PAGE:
SEATTLE (AP) — When Joel Reuter lived in Arizona and suffered from several psychotic episodes, his father said he was civilly committed, received treatment and got better. But when he moved to Washington and began threatening his friends and acting erratically, the law did not allow his detention. As a result, Doug Reuter says, his son shot at police from his balcony in 2013 and was killed when they returned fire.
Doug Reuter wants lawmakers to change the state's civil commitment law to include people with "persistent or acute disabilities," not just mentally ill people in the middle of a crisis. Lowering the threshold for civil commitments will get people treated sooner and House Bill 1451 aims to do that, he said.
"You have to literally get to the point where they're going to kill themselves or someone else to get them into help," Doug Reuter said in an interview after testifying at a House committee hearing. "If you did that with cancer — waited until you hit Stage 4 before getting any treatment - the chances of saving you would be remote."
The bill is one of a half dozen measures being considered during the 2015 Legislative session that make changes to the Involuntary Treatment Act — the law that allows officials to hold someone against their will if they are a danger to themselves or others. But people working in the civil commitment system oppose attempts to change the law without first adding funds to the state's mental health programs.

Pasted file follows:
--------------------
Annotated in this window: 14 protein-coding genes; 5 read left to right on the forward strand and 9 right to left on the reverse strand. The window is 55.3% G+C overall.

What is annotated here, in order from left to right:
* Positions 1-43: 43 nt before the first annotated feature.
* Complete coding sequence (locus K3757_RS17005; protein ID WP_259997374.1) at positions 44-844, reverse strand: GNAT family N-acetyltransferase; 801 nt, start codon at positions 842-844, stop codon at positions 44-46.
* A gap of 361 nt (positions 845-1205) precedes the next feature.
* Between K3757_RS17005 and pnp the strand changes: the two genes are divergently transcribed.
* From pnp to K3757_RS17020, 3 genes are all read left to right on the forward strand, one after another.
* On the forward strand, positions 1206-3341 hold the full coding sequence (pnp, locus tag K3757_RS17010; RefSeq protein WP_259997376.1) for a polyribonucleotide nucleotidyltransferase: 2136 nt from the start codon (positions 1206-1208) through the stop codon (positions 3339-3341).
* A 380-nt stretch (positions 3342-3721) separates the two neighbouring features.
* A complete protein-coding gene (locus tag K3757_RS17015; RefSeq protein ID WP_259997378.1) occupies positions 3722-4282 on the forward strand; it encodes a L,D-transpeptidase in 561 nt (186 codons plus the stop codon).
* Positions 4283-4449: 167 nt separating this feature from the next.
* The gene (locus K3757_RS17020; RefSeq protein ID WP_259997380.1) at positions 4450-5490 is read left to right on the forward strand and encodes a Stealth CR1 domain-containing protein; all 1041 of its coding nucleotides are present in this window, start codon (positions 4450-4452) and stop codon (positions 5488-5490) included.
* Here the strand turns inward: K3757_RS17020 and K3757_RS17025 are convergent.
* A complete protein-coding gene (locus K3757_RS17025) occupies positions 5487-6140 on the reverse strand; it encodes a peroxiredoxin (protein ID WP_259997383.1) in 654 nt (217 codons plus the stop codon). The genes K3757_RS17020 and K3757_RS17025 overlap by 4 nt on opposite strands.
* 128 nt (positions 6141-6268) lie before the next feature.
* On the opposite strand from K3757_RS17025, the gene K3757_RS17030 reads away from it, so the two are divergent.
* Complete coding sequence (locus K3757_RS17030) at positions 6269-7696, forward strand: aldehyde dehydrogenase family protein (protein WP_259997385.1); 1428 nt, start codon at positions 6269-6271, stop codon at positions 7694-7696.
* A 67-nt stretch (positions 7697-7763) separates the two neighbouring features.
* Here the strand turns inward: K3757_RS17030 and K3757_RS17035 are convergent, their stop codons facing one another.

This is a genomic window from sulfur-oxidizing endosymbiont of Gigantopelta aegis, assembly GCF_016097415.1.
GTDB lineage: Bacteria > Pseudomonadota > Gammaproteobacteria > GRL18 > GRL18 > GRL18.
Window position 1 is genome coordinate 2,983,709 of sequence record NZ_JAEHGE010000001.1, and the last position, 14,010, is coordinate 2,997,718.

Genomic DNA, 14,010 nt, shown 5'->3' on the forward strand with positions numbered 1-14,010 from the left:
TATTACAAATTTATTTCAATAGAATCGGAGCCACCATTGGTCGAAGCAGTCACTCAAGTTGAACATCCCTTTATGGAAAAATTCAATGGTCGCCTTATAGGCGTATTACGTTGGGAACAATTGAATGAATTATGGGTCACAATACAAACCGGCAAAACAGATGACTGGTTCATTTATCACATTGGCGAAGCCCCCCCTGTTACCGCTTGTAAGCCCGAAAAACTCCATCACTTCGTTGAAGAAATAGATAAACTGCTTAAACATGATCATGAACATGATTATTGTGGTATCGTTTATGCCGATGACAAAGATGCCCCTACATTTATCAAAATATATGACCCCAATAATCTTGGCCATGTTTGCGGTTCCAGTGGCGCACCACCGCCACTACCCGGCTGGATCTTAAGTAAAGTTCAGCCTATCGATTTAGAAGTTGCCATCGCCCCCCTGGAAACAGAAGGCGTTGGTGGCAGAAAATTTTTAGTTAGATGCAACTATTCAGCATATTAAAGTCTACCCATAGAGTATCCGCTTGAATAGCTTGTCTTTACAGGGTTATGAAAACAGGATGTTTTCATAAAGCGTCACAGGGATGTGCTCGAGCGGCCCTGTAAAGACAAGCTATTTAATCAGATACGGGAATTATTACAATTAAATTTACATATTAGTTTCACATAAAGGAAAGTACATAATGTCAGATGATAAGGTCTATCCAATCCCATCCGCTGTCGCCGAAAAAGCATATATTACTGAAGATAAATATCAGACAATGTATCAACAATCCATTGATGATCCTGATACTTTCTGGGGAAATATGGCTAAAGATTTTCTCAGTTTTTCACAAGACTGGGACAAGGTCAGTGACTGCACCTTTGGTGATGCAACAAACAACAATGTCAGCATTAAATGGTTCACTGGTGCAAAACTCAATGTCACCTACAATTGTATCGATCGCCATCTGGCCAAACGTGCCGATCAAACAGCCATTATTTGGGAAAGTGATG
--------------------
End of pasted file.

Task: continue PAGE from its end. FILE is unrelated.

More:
A report by Mental Health America that ranked states based on whether mentally ill people had access to care placed Washington 48th.
The lawyers working on these cases say the civil commitment court, held at Harborview Medical Center, is already overcrowded and caseworkers are overworked. The high volume shows that people are, in fact, being detained, they say.
"I'm shocked that they're even trying to add new grounds for detention," said Mike De Felice, supervisor of the court's public defense team. "Adding new people to a system that's already overwhelmed and underfunded will compound existing problems."
The civil commitment court has seen a 58 percent increase in cases since 2008, he said. Hearings used to be held in one large courtroom, but as the caseloads increased, a small waiting room was turned into a second courtroom.
Jim Vollendroff, head of King County mental health services, said he oversees 30 mental health professionals who do evaluations and decide when someone should be detained.
"We would need to add new staff" if the bill passed, he said. Vollendoroff said he told lawmakers: "Give us the resources for proper placement and give us the resources to hire more DMHP staff, and we are on board."
Under existing law, people who pose a threat to themselves or others or are gravely disabled can be held for up to 72 hours. If a professional believes the person should be held longer, a judge can order another 14 days. A 90-day extension requires another court appearance.